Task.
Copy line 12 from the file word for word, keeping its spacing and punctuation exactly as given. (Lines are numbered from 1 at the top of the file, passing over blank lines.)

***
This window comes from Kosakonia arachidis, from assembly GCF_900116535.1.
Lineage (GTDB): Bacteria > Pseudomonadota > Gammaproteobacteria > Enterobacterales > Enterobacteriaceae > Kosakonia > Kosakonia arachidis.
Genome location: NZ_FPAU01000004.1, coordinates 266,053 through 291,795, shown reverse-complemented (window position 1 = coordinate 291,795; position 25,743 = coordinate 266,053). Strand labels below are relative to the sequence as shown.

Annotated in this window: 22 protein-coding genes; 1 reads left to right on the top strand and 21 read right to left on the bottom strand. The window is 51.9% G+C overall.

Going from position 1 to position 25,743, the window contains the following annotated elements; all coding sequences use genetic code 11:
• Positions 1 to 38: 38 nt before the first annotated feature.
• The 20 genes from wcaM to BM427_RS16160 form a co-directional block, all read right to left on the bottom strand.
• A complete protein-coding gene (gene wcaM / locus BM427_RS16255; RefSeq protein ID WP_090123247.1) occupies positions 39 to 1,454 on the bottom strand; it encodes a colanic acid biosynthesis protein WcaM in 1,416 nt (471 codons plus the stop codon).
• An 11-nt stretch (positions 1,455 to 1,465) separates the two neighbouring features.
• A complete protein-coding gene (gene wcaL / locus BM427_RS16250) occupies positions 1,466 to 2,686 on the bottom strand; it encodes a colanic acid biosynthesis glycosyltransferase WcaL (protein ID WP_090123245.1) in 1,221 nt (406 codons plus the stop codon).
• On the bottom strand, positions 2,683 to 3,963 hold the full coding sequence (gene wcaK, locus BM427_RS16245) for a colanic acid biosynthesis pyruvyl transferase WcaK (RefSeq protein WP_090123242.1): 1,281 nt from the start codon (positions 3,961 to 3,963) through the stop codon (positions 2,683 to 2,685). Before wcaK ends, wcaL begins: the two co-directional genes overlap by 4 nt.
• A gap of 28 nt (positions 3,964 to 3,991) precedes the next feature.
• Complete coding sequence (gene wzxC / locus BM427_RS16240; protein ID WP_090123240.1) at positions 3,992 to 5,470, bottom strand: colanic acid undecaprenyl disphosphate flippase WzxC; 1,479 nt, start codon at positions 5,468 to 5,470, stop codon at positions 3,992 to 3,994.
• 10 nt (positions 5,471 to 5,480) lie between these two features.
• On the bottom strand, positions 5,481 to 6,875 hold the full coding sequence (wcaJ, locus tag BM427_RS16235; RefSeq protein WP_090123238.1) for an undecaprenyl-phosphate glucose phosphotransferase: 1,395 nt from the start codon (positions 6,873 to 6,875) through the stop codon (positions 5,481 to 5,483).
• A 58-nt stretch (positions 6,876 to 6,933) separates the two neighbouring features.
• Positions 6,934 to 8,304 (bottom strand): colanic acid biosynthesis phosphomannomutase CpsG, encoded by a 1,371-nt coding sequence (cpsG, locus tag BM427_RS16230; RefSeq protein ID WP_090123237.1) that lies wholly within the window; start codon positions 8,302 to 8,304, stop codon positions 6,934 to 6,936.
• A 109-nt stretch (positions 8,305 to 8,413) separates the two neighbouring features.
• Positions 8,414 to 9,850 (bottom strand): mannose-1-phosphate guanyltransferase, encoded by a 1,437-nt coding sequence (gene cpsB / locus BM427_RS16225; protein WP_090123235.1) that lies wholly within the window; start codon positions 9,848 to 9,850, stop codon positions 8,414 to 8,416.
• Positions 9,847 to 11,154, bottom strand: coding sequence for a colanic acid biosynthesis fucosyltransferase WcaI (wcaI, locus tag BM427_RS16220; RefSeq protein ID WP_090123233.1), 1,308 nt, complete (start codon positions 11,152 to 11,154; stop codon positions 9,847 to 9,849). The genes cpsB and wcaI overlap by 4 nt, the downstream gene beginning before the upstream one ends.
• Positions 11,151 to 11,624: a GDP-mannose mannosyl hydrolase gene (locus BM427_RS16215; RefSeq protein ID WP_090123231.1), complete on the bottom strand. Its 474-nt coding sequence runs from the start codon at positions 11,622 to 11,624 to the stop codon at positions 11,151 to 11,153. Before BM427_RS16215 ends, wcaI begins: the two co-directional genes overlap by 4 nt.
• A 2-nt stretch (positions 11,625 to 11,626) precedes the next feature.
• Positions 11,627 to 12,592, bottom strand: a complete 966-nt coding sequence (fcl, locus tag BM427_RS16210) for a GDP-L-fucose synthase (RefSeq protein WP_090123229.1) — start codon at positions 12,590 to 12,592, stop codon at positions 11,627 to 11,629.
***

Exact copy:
• A gap of 28 nt (positions 3,964 to 3,991) precedes the next feature.